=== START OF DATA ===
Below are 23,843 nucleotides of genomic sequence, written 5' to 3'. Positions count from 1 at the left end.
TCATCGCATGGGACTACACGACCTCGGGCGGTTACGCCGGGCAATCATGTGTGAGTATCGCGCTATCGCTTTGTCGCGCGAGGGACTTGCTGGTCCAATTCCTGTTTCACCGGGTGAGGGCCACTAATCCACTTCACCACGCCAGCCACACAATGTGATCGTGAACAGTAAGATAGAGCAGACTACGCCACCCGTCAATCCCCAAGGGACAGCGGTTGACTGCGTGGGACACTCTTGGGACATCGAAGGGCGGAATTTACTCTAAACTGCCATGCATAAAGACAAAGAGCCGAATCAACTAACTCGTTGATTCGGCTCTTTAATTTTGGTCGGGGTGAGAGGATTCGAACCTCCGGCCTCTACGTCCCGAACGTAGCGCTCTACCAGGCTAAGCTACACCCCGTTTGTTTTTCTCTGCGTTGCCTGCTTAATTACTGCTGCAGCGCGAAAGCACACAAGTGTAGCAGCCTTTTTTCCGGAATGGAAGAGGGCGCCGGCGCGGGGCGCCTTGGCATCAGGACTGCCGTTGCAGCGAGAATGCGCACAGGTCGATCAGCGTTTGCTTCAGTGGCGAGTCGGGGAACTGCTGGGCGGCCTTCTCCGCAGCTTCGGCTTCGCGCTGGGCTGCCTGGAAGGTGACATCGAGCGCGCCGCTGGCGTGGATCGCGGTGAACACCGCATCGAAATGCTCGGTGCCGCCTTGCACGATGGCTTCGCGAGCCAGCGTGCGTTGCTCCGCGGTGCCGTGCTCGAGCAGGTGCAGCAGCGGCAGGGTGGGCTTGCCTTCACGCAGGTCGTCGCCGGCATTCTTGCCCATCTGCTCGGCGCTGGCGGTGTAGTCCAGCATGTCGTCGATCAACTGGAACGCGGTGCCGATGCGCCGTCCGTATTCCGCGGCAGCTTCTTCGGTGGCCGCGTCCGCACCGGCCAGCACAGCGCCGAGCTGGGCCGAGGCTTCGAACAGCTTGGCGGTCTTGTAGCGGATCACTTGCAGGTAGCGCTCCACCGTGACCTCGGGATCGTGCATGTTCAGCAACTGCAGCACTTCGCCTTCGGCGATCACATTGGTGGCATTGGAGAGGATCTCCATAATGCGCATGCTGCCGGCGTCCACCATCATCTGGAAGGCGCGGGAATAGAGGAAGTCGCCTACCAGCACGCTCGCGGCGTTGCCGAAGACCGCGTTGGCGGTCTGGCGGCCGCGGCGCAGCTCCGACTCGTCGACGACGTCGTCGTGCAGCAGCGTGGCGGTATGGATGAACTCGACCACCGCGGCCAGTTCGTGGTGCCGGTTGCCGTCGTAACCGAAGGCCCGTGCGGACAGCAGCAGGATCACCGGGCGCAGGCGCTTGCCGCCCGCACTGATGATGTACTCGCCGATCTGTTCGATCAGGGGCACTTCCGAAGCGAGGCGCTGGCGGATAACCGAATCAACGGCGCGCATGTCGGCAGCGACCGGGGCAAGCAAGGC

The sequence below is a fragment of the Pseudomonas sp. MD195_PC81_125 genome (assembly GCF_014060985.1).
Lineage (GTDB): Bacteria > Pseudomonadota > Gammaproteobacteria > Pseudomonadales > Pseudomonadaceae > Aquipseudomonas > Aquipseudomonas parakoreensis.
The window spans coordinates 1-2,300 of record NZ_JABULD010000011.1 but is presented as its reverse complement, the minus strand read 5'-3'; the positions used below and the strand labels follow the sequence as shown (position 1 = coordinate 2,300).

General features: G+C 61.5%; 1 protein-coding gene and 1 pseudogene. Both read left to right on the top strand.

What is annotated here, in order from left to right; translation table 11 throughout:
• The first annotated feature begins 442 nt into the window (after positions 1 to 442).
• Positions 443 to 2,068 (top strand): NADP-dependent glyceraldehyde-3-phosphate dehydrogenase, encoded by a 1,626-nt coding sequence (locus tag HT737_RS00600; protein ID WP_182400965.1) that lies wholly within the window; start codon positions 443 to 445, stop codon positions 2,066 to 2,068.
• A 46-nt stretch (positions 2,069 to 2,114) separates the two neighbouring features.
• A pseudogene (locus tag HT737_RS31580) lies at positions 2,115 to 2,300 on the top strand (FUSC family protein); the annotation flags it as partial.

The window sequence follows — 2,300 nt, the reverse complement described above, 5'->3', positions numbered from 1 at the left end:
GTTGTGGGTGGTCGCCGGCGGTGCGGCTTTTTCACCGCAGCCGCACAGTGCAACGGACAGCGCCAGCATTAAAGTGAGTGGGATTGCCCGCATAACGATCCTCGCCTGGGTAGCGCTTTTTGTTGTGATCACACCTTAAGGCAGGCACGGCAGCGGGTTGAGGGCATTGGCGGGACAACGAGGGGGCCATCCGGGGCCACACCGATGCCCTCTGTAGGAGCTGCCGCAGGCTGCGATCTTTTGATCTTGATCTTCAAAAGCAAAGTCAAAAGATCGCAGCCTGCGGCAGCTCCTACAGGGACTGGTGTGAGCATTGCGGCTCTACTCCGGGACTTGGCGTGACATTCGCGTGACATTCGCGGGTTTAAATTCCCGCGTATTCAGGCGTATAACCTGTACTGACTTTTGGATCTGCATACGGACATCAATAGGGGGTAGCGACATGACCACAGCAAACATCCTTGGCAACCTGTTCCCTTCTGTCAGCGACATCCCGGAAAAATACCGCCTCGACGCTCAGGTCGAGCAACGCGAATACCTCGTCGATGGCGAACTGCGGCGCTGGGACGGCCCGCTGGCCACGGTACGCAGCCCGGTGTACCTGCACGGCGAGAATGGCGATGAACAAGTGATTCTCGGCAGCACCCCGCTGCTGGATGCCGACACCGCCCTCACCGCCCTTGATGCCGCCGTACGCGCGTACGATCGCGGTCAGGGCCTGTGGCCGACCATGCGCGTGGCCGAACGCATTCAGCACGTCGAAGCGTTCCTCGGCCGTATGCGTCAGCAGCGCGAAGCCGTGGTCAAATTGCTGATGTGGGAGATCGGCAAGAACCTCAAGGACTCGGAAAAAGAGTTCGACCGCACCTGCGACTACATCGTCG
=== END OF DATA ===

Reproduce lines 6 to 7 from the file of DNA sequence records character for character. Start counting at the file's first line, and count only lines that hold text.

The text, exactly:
General features: G+C 61.5%; 1 protein-coding gene and 1 pseudogene. Both read left to right on the top strand.

What is annotated here, in order from left to right; translation table 11 throughout: